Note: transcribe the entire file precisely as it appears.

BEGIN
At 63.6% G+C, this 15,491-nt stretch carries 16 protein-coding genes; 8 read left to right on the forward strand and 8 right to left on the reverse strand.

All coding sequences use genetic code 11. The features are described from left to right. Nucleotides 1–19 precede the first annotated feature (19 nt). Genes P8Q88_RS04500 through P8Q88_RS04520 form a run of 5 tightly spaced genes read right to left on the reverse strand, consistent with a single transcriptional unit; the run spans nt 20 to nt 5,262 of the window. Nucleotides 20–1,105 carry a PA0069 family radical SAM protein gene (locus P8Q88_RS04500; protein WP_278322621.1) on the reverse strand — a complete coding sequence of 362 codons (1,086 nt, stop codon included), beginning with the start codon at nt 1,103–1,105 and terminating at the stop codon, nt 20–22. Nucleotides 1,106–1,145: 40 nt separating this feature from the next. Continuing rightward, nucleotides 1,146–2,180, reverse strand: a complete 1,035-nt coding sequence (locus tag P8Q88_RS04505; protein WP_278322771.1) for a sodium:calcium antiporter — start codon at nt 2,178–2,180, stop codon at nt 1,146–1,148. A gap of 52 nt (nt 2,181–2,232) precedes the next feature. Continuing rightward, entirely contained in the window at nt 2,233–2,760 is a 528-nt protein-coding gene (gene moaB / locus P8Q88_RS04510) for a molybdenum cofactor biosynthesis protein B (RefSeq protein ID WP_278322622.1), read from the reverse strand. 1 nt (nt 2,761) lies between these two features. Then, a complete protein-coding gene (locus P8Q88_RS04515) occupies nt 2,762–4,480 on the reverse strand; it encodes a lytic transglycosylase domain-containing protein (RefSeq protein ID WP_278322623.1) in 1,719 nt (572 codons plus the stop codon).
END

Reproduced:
At 63.6% G+C, this 15,491-nt stretch carries 16 protein-coding genes; 8 read left to right on the forward strand and 8 right to left on the reverse strand.

All coding sequences use genetic code 11. The features are described from left to right. Nucleotides 1–19 precede the first annotated feature (19 nt). Genes P8Q88_RS04500 through P8Q88_RS04520 form a run of 5 tightly spaced genes read right to left on the reverse strand, consistent with a single transcriptional unit; the run spans nt 20 to nt 5,262 of the window. Nucleotides 20–1,105 carry a PA0069 family radical SAM protein gene (locus P8Q88_RS04500; protein WP_278322621.1) on the reverse strand — a complete coding sequence of 362 codons (1,086 nt, stop codon included), beginning with the start codon at nt 1,103–1,105 and terminating at the stop codon, nt 20–22. Nucleotides 1,106–1,145: 40 nt separating this feature from the next. Continuing rightward, nucleotides 1,146–2,180, reverse strand: a complete 1,035-nt coding sequence (locus tag P8Q88_RS04505; protein WP_278322771.1) for a sodium:calcium antiporter — start codon at nt 2,178–2,180, stop codon at nt 1,146–1,148. A gap of 52 nt (nt 2,181–2,232) precedes the next feature. Continuing rightward, entirely contained in the window at nt 2,233–2,760 is a 528-nt protein-coding gene (gene moaB / locus P8Q88_RS04510) for a molybdenum cofactor biosynthesis protein B (RefSeq protein ID WP_278322622.1), read from the reverse strand. 1 nt (nt 2,761) lies between these two features. Then, a complete protein-coding gene (locus P8Q88_RS04515) occupies nt 2,762–4,480 on the reverse strand; it encodes a lytic transglycosylase domain-containing protein (RefSeq protein ID WP_278322623.1) in 1,719 nt (572 codons plus the stop codon).